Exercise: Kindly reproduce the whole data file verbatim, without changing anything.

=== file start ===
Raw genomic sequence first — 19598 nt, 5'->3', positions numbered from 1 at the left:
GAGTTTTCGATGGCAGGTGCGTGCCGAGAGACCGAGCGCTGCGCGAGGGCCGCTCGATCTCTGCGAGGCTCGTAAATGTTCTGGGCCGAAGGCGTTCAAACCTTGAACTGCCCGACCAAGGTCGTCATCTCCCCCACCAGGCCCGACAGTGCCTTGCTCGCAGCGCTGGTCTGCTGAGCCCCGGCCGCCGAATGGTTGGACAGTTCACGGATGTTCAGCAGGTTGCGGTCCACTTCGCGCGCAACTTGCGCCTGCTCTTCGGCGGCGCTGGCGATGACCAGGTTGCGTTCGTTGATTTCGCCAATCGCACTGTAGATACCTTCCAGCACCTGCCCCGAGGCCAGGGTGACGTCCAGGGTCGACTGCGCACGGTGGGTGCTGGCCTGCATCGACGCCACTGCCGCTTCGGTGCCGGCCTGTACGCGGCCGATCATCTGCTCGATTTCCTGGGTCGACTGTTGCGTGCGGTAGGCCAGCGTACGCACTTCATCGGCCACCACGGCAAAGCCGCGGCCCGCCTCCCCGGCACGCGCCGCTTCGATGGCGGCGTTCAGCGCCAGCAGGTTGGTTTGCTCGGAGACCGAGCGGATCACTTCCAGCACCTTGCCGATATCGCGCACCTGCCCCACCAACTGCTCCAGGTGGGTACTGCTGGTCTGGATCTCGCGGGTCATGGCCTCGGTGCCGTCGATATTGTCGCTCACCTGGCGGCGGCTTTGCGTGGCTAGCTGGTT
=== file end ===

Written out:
Raw genomic sequence first — 19598 nt, 5'->3', positions numbered from 1 at the left:
GAGTTTTCGATGGCAGGTGCGTGCCGAGAGACCGAGCGCTGCGCGAGGGCCGCTCGATCTCTGCGAGGCTCGTAAATGTTCTGGGCCGAAGGCGTTCAAACCTTGAACTGCCCGACCAAGGTCGTCATCTCCCCCACCAGGCCCGACAGTGCCTTGCTCGCAGCGCTGGTCTGCTGAGCCCCGGCCGCCGAATGGTTGGACAGTTCACGGATGTTCAGCAGGTTGCGGTCCACTTCGCGCGCAACTTGCGCCTGCTCTTCGGCGGCGCTGGCGATGACCAGGTTGCGTTCGTTGATTTCGCCAATCGCACTGTAGATACCTTCCAGCACCTGCCCCGAGGCCAGGGTGACGTCCAGGGTCGACTGCGCACGGTGGGTGCTGGCCTGCATCGACGCCACTGCCGCTTCGGTGCCGGCCTGTACGCGGCCGATCATCTGCTCGATTTCCTGGGTCGACTGTTGCGTGCGGTAGGCCAGCGTACGCACTTCATCGGCCACCACGGCAAAGCCGCGGCCCGCCTCCCCGGCACGCGCCGCTTCGATGGCGGCGTTCAGCGCCAGCAGGTTGGTTTGCTCGGAGACCGAGCGGATCACTTCCAGCACCTTGCCGATATCGCGCACCTGCCCCACCAACTGCTCCAGGTGGGTACTGCTGGTCTGGATCTCGCGGGTCATGGCCTCGGTGCCGTCGATATTGTCGCTCACCTGGCGGCGGCTTTGCGTGGCTAGCTGGTT